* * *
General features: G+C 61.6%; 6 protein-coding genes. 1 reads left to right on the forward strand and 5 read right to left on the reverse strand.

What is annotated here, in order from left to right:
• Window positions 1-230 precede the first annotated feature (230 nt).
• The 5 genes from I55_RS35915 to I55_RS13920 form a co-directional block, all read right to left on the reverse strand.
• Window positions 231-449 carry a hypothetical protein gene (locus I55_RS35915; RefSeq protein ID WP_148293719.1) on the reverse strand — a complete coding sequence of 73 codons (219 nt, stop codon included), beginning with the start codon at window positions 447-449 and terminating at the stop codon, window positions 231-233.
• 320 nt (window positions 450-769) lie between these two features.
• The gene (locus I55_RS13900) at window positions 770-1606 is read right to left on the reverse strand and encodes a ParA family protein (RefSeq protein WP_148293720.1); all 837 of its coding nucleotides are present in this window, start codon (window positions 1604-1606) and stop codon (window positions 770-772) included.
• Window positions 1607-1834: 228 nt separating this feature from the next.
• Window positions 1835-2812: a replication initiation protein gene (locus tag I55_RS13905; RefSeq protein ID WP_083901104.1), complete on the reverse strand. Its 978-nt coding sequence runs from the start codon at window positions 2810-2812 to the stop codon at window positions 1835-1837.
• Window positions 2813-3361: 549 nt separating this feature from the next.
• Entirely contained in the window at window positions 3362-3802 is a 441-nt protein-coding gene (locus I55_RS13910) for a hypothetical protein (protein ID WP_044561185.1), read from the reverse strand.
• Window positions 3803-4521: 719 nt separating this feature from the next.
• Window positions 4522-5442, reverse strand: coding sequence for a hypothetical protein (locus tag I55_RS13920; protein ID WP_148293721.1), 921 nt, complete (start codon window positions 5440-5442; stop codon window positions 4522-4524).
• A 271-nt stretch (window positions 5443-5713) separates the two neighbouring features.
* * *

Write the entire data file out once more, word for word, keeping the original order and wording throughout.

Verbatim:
General features: G+C 61.6%; 6 protein-coding genes. 1 reads left to right on the forward strand and 5 read right to left on the reverse strand.

What is annotated here, in order from left to right:
• Window positions 1-230 precede the first annotated feature (230 nt).
• The 5 genes from I55_RS35915 to I55_RS13920 form a co-directional block, all read right to left on the reverse strand.
• Window positions 231-449 carry a hypothetical protein gene (locus I55_RS35915; RefSeq protein ID WP_148293719.1) on the reverse strand — a complete coding sequence of 73 codons (219 nt, stop codon included), beginning with the start codon at window positions 447-449 and terminating at the stop codon, window positions 231-233.
• 320 nt (window positions 450-769) lie between these two features.
• The gene (locus I55_RS13900) at window positions 770-1606 is read right to left on the reverse strand and encodes a ParA family protein (RefSeq protein WP_148293720.1); all 837 of its coding nucleotides are present in this window, start codon (window positions 1604-1606) and stop codon (window positions 770-772) included.
• Window positions 1607-1834: 228 nt separating this feature from the next.
• Window positions 1835-2812: a replication initiation protein gene (locus tag I55_RS13905; RefSeq protein ID WP_083901104.1), complete on the reverse strand. Its 978-nt coding sequence runs from the start codon at window positions 2810-2812 to the stop codon at window positions 1835-1837.
• Window positions 2813-3361: 549 nt separating this feature from the next.
• Entirely contained in the window at window positions 3362-3802 is a 441-nt protein-coding gene (locus I55_RS13910) for a hypothetical protein (protein ID WP_044561185.1), read from the reverse strand.
• Window positions 3803-4521: 719 nt separating this feature from the next.
• Window positions 4522-5442, reverse strand: coding sequence for a hypothetical protein (locus tag I55_RS13920; protein ID WP_148293721.1), 921 nt, complete (start codon window positions 5440-5442; stop codon window positions 4522-4524).
• A 271-nt stretch (window positions 5443-5713) separates the two neighbouring features.